The highlight of the bar is the table shuffleboard, a popular Scandinavian game in which players shoot metal discs across to the opposite end of the board into the scoring area. So forget beer pong and test your dexterity and aim by trying out a round on the shuffleboard – you might have just found your new favourite game!
Take a dip in the Sound
The Öresund strait is known as “the Sound” in English. And now that Malmö is past its formerly industrial self, the strait’s waters are excellent for a swim.
There are a couple of locations you can enjoy taking a dip at. First: Scania Badet in Västra Hamnen, close to the old harbour. It has a wooden porch that juts out into the sea where you can soak in the sun. Here, the water is deep and cold (just how the Swedes like it!). Extra points for a spectacular view over the bridge itself and the impressive Turning Torso, Sweden’s highest building.
You can also opt for Ribersborgs Strand, a bit to the south and closer to the bridge, which is a proper beach and has plenty of older facilities that create a scene that could easily make it into the next Wes Anderson flick. So hop on over and make use of the perfect cinematic addition to your Instagram feed.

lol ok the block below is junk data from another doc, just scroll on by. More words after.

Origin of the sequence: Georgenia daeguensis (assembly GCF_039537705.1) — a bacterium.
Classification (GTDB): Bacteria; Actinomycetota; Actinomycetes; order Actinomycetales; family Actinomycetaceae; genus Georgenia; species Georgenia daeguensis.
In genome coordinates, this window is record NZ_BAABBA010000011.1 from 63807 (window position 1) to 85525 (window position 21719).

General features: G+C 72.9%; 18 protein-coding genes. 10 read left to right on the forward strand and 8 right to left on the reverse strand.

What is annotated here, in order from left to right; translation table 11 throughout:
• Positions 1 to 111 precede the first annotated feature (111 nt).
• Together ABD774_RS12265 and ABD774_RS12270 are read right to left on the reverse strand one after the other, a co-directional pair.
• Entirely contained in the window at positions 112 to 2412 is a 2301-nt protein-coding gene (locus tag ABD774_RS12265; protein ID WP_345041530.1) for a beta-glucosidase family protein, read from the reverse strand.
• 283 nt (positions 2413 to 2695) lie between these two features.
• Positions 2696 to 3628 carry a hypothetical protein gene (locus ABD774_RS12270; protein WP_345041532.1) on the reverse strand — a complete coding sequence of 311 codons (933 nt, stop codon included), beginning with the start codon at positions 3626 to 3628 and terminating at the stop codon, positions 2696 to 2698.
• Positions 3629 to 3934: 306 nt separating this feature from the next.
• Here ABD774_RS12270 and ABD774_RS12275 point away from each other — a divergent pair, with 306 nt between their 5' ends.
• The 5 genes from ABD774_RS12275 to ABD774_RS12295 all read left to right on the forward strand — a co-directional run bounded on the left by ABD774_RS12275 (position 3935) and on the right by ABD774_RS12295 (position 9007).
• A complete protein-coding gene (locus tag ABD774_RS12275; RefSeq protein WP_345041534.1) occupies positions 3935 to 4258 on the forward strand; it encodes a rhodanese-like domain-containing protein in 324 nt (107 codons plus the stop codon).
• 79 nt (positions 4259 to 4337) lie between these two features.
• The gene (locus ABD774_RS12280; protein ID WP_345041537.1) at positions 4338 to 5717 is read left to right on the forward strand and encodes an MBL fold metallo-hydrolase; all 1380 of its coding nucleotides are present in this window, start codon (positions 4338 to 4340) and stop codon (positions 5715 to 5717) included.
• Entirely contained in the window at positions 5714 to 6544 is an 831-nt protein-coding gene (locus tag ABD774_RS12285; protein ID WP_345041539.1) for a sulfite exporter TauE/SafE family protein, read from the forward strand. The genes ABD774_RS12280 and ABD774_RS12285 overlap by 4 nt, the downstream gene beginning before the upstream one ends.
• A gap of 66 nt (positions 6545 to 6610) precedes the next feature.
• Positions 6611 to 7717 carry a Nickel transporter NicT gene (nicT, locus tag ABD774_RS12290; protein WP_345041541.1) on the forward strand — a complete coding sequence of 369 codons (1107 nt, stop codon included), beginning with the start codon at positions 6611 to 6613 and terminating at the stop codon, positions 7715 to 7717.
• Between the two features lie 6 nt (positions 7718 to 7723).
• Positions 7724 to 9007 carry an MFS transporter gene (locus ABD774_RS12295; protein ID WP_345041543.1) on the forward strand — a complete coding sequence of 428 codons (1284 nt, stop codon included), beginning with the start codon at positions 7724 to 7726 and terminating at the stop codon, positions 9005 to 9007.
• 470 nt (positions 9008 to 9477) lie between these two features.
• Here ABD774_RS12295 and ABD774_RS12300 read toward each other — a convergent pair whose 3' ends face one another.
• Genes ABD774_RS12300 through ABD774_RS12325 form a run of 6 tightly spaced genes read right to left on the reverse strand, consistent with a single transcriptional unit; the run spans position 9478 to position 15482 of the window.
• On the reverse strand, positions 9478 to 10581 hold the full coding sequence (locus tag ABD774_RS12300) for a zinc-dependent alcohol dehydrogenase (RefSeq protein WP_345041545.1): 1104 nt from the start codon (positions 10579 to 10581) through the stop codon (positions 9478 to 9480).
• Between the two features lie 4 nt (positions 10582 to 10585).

A Swedish weekday lunch
Saltimportens Canteen serves great lunch from a set menu and is very popular with hungry locals. They have one dish every day and a weekly vegetarian and vegan alternative, so it is an easy choice for anyone looking to grab a bite. Isn’t it nice when deciding what to have for lunch is simple for a change?
The canteen is at the old harbour, so you can combine it with a walk, and take in the industrial vibes. We recommend eating there at least once while you’re in town. Just remember: it’s closed on weekends!
Best live music venue in town
Former basement and DIY venue Plan B has fought against law enforcement for its very existence since forever (concerning alcohol restrictions and safety regulations). Lucky for us, it seems to have figured out how to not be shut down and now looks greater than ever in its current iteration as a cocktail bar. Its brand-new patio makes it worth coming over to chill for a drink or a vegan hotdog, and there’s a good show almost every night. If you can appreciate their DIY spin, make this your plan A when in Malmö!
The hills are alive with the sound of music
What you can find at Ljudkullar, or “The Sound Hills”, is exactly like it sounds: these hills have big speakers fitted inside the ground itself, and every day in the afternoon you can hear one of about a dozen daily-changing playlists by various artists — you can check them out on the sign at the entrance of the area (don't worry; you won't find Julie Andrews on the playlist!). These secret “hills” in Västra Hamnen are quite easy to miss, even for locals. But now you know: arm yourself with a blanket and some food, and enjoy the music together with a picnic!
For more local favorites across Europe, check out Spotted by Locals.
Edited by Sukriti Kapoor, Eurail.
Header image by Jorge Franganillo